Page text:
Newspaper Chain Avoids Bankruptcy By Selling Junk Bonds

Newspaper executives are forced to come up with increasingly clever maneuvers to stave off bankruptcy. Lee Enterprises, which owns the St. Louis Post-Dispatch, my daytime employer, the Arizona Daily Star, and several small-town papers will reportedly resort to selling off its debt as junk bonds in order to prevent vulture investors from swooping in and picking at its carcass.

The Wall Street Journal reports Lee will sell high-yield bonds that allow it to pay of its creditors, which have been buying Lee’s loans while expecting the company to default. By doing so, Lee will deny the vultures a chance to take over the company and reap higher returns. Such a fate has befallen the Tribune Co., MediaNews Group and the Journal Register Co., the WSJ reports.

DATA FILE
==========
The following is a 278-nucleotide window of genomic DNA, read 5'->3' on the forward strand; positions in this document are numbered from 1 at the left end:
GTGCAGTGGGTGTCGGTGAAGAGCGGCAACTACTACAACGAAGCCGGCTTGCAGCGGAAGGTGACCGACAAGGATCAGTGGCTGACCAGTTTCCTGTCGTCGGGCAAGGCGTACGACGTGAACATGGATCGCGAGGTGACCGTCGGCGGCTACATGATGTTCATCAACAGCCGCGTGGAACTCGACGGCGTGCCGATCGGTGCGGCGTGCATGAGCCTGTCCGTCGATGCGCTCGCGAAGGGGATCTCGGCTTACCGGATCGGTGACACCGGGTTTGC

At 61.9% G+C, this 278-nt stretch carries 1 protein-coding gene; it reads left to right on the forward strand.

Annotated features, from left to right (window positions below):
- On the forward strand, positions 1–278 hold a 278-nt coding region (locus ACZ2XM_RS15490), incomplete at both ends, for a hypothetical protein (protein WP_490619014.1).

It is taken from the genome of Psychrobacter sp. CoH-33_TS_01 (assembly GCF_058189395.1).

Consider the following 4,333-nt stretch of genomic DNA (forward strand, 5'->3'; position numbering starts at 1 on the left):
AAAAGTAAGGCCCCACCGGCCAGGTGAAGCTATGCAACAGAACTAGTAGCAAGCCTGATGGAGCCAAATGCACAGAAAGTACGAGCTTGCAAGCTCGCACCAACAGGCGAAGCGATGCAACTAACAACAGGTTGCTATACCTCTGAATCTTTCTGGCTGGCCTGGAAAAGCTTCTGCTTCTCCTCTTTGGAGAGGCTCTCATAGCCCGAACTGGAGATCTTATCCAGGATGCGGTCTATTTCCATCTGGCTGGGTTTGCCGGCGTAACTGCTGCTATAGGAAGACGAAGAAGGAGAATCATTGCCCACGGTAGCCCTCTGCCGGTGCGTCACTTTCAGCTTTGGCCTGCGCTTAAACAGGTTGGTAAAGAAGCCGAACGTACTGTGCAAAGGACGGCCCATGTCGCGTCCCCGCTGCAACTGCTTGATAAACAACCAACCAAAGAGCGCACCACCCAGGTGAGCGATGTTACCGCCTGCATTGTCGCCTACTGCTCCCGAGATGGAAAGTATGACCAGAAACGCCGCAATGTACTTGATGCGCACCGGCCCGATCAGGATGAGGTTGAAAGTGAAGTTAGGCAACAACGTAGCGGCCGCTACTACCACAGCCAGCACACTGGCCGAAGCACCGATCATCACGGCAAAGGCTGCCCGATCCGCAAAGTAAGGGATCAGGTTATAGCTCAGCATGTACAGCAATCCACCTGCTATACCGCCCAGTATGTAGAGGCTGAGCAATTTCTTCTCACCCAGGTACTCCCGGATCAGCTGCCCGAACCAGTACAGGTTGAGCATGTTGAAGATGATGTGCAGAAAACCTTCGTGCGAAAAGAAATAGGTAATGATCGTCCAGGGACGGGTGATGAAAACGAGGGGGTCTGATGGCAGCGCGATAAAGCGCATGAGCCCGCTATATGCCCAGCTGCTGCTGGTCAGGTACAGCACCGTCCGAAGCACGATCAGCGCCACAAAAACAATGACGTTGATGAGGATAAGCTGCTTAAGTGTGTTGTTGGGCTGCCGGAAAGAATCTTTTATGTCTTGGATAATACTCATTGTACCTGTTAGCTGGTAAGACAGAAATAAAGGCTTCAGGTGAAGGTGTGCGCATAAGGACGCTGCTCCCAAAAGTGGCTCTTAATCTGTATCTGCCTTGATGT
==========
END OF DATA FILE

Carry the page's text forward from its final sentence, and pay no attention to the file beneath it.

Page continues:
The story quotes an unnamed fund manager who owns Lee loans as saying “Everybody and their brother in the distressed market would like to see Lee default.”

A fund manager reportedly called Lee’s bankers and berated them for spoiling his plans.

Lee is a juicy target for distressed-debt fund managers because it still generates a healthy cash flow despite its heavy debt, much of which came from a 2005 acquisition of Pulitzer, Inc., which added the Post-Dispatch and Star to its ranks.

A Lee spokesman declined comment to the Journal.

A Pulitzer Prize-Worthy Tactic To Escape Default [The Wall Street Journal]